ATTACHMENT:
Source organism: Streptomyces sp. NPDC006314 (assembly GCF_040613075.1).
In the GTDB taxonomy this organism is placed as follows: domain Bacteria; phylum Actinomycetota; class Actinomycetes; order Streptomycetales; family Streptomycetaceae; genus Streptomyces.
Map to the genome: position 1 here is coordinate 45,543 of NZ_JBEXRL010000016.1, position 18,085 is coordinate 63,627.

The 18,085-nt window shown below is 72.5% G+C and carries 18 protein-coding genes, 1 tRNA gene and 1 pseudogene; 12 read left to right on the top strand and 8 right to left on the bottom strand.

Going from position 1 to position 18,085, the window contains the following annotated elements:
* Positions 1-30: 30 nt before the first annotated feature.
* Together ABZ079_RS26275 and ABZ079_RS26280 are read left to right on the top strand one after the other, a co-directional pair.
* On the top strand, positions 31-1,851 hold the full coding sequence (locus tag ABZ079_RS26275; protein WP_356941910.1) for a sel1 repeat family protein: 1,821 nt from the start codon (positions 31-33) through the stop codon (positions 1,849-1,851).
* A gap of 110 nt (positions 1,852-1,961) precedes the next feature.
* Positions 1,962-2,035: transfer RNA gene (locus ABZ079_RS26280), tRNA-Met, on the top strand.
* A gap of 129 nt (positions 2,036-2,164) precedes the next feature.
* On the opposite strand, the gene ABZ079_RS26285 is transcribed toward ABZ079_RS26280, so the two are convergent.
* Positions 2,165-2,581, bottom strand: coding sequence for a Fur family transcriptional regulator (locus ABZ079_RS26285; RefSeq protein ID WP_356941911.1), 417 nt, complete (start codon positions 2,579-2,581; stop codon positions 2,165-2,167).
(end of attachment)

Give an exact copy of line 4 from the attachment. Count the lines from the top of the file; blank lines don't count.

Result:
The 18,085-nt window shown below is 72.5% G+C and carries 18 protein-coding genes, 1 tRNA gene and 1 pseudogene; 12 read left to right on the top strand and 8 right to left on the bottom strand.